Firstly what is the difference between the two?
Principle and Interest Repayments
Principle and Interest repayments mean that your monthly repayment is made up of 2 components, the interest, and the principle. Or P&I. The interest is the part that goes to the lender at the agreed interest rate, and the principle is the part that goes towards paying down your loan amount. At the start of your loan, your interest makes up the majority of the repayment with a small amount making up the principle. It may feel like your loan is barely even moving at all when you first start making repayments. Over time, as your loan progresses, the interest payment gets smaller and the principle payment increases, even though your loan repayment stays the same each month. Towards the end of your loan, the principle takes up the majority of the payment, with very little interest making up a part of the payment.
See the graph below showing the first 12 months of a $450,000 loan.
See how the first repayment is made up mostly of interest?
Now let’s take a look at the final payments of a 30-year loan. In this graph, most of the payment is made up of principle, with a very small interest component. The majority of your loan is paid off in the final years. This is so the lender re-coups as much interest at the start of the loan as possible. This is called Loan Amortisation, but more about that later.
Generally, you would set your Owner Occupied Property (where you live), to Principle and Interest repayments. This is so you build up equity in your home from the start and it safeguards you against property prices taking a downturn. You can later use the equity in your home to purchase your next home or investment property. It is wise to put extra money into your home loan if you can from the start, as any extra repayments will go towards reducing the principle faster and building up that equity quicker.
Interest-only repayments, quite simply, means that you only pay the interest and make no payments off the principle. Most lenders will limit the amount of time you are able to do this and usually only offer this option to Investment lending. The interest-only period is usually 5 years and when it finishes, your loan rolls onto principle and interest repayments.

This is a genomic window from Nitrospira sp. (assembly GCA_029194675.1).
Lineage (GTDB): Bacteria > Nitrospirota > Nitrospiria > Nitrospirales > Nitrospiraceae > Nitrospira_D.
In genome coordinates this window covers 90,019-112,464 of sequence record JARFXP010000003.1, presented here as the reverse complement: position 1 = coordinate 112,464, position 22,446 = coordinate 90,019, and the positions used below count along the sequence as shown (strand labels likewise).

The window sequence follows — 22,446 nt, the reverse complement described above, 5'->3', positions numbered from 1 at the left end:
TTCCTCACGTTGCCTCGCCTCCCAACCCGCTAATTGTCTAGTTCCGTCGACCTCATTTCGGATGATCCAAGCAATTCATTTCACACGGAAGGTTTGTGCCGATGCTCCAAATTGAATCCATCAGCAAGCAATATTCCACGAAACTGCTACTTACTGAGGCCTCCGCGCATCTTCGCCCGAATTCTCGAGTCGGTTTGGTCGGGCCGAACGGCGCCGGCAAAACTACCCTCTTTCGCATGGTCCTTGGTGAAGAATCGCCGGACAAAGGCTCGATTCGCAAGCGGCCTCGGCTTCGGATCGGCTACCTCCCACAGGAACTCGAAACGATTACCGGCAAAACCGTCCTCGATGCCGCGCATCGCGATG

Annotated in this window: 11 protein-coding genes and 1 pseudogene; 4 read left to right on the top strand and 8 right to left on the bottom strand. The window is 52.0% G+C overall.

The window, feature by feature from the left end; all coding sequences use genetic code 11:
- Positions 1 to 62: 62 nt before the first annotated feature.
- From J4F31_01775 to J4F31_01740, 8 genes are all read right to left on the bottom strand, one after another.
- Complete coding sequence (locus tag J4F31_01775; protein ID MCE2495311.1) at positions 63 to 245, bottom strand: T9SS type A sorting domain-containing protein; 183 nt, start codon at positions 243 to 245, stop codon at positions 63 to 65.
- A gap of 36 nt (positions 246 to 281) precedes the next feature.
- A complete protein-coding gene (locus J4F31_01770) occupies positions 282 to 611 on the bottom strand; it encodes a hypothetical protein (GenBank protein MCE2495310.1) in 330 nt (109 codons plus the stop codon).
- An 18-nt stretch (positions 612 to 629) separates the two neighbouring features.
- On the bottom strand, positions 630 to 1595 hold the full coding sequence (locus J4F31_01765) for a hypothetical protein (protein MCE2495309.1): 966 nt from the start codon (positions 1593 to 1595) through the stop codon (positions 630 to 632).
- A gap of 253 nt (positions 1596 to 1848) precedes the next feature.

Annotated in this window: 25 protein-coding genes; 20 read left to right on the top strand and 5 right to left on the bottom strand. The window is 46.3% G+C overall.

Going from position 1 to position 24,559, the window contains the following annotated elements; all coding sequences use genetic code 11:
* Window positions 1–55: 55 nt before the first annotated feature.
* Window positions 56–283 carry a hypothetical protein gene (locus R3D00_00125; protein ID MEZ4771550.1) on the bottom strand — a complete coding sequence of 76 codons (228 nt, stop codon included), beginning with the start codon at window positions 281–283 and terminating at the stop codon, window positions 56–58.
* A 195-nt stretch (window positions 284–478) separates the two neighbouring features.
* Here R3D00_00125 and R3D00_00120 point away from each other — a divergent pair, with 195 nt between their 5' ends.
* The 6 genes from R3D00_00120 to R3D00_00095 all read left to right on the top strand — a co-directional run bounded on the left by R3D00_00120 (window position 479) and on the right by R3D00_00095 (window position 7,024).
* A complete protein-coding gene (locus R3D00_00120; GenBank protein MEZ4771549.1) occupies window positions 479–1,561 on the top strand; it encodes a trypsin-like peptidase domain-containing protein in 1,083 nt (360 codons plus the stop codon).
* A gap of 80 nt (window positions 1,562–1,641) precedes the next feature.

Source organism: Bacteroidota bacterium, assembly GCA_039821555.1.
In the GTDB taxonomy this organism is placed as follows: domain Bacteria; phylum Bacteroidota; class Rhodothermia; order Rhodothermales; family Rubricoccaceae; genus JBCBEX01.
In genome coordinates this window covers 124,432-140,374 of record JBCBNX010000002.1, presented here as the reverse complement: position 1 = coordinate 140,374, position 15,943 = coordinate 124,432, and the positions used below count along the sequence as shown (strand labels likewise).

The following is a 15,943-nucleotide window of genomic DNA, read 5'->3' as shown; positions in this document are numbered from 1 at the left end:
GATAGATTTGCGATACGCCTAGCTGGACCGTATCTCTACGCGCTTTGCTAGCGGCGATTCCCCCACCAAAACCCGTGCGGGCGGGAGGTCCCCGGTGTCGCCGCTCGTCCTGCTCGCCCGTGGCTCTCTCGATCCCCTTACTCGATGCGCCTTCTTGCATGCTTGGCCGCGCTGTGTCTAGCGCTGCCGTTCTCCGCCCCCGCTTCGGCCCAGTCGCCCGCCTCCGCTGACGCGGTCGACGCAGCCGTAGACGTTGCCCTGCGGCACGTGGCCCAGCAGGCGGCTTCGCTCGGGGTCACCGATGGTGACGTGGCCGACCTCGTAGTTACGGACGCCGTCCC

As an investor, you have the option to reset your interest-only period for 5-10 years at a time when your interest only period comes to an end.
During the 5 year period of interest only, your loan will not reduce at all.
See the graph below: Notice how the Balance remains the same over the course of 1 year?
Disadvantages to IO loans:
It is important to note that once your loan rolls back to principle and interest after the 5-year interest-only term is up, your repayments will be more than they would have been if you had not taken the 5 yr IO term. This is because you now only have 25 years to repay the loan instead of 30 years. Your principle repayment will need to increase to allow for the 5 years you were not putting a dent in the loan amount.
Investors may consider resetting your entire loan term back to 30 years as part of a refinance, to maximize your serviceability and allow you to continue with interest-only repayments for a longer period.
Also, it is important to be aware of the difference in interest rates. Interest-only rates are often higher than the Principle and Interest rates.
Advantages to IO loans:
So why would anyone want IO repayments? Well, there are a couple of reasons, particularly aimed at investors.
Your overall monthly repayments are lower as you are not making the principle payment. Keeping your monthly repayments down increases your borrowing capacity for additional property purchases or other investments. While investors are in the accumulation phase of purchasing property, interest-only repayments allow them to borrow more money and purchase more property, than they would otherwise be able to if their repayments were Principle and interest.
Your balance does not reduce. Although this sounds like a negative, it can in fact be positive to an investor. Investment debt is tax-deductible debt. The more investment debt you have, the more of a tax deduction it is. Keeping your investment debt high, keeps your tax deductions at a maximum.
Setting your investment lending to Interest only, allows you to put more funds towards your owner-occupied property and pay that down first. Owner-occupied lending is not tax-deductible, therefore you want to get rid of that debt as soon as possible.
Speaking to a mortgage broker can help you decide which is the best repayment type for your circumstances. There are so many variables to consider and making the wrong decision can hinder your chances of borrowing down the track.
If you would like more information, please book in a time to speak with a Mortgage specialist